As we prepare for the Referendum on the Voice to Parliament, ideologies take hold making dialogue difficult. Siloed viewpoints make intellectual and emotional common ground rare. When Jesus promised to be present wherever two or three gathered, he did not underestimate the difficulty of getting people to agree on anything, but assured us of his presence. It is important to note that the gospel today is not proposing a law-and-order solution with punishment. There is disagreement about the Uluru Voice, and about climate change which many fail to see as ‘one of the principal challenges facing humanity in our day’ (Pope Francis, Laudato Si'). Like Ezekiel, Francis is calling for bold decisions. We are called to take up our vocation as creation's caretakers and caretakers when our sisters and brothers are not heard and disturb the peace to bring about systemic change.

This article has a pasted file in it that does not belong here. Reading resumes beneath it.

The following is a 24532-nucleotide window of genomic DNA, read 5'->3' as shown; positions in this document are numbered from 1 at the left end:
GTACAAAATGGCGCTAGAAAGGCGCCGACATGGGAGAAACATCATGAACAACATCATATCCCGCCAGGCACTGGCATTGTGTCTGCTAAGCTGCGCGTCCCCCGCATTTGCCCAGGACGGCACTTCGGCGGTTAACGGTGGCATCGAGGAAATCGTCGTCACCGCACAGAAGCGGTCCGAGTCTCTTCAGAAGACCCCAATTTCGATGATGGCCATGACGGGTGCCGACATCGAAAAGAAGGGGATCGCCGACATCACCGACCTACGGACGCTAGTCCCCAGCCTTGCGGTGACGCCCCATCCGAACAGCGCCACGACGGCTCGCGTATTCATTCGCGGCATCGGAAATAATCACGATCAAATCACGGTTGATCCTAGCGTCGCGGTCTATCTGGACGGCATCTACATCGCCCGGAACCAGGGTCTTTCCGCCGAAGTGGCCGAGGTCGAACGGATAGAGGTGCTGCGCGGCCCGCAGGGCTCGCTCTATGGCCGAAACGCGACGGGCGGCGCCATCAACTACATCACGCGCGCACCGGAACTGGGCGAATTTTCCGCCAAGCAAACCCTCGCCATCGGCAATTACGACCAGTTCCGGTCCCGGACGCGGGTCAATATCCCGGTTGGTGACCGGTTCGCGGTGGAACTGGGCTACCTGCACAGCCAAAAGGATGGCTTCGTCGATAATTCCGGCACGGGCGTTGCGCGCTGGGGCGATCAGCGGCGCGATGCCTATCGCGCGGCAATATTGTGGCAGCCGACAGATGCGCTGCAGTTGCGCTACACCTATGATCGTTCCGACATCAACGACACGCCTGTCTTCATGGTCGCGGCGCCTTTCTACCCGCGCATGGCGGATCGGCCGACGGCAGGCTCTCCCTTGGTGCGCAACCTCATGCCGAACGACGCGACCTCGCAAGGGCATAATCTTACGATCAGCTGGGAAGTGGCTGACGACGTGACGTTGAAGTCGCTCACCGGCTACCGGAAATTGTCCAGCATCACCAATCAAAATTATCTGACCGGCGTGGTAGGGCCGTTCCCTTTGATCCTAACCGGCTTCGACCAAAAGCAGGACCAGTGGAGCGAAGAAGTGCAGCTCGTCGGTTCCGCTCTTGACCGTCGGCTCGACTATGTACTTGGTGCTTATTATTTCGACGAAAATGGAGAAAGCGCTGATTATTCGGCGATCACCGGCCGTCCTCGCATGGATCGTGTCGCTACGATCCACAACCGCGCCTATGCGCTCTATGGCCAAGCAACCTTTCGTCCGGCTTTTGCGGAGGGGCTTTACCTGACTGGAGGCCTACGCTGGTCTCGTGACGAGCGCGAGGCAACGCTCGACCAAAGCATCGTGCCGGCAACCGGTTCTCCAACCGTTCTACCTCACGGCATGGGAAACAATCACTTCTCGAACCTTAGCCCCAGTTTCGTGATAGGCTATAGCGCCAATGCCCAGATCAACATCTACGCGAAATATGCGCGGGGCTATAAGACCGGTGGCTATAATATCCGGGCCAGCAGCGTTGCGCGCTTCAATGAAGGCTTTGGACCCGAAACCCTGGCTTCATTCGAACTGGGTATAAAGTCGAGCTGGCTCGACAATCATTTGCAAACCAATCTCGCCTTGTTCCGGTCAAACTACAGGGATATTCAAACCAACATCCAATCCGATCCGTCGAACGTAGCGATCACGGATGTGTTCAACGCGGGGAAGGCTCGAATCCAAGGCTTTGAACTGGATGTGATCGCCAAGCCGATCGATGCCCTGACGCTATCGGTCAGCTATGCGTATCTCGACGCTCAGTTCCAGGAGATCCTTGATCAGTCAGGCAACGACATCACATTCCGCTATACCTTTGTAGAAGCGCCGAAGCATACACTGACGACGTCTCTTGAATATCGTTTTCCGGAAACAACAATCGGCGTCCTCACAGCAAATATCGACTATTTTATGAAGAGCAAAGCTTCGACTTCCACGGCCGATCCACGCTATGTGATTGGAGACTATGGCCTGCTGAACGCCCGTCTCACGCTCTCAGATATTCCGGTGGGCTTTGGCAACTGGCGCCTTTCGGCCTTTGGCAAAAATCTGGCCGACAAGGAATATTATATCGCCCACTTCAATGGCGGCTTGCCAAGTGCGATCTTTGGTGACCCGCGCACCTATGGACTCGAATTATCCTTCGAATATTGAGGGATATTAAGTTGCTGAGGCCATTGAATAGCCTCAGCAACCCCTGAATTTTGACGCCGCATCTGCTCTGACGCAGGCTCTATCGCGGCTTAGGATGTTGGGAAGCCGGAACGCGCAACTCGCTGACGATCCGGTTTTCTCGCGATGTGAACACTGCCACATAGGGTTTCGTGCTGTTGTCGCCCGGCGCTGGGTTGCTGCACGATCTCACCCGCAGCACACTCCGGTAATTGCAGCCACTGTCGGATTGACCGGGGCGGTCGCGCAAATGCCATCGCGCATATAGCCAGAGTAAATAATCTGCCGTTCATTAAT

Matthew today seems certain about community and who belongs too. The heart of the gospel is closer to love and reconciliation than statements, hate messages and narrow dogma. Unfortunately, many loud Christians issue more statements, hate, push for isolation and exclusion, and seek the safety of idolatrous monuments rather than face the truth of history. Though we are meant to be a community of sisters and brothers, we can act if Christianity is a personal or private affair. The Gospel is never exclusive. When we live exclusive lives, our credibility as Christians is diminished. Our call is to be on the lookout for one another. Our relationship with Jesus depends on our relationship with others: family, neighbours, and strangers. ‘As often as you did/did not do it to the very least of my brothers and sisters, you did/did not do it to me’ (Mt 25:40, 45). Clearly, our attitudes and behaviour towards those who are most at risk, most defenceless and most vulnerable must be of utmost concern. Because the Gospel is never exclusive, despite community divisions, conflicts and unacceptable behaviour, the primary concern is the wellbeing of the whole community through reconciliation, not punishment, revenge or vindictiveness. Hard-heartedness can protect us from hearing, feeling, seeing another’s story or point of view. It isolates us from others and keeps them at bay. It can result in an invulnerability that protects us from compassion for others and being hurt. ‘If today you hear his voice, harden not your heart’. Can we hear the voices of people seeking to be treated with respect? Those of women seeking equitable treatment; of Afghan woman and girls wanting an education; or people living with mental illness and addictions to be accepted rather than feared; or the groans of Mother Earth and her people as she and culture are being destroyed. ‘If today you hear his voice, harden not your heart’.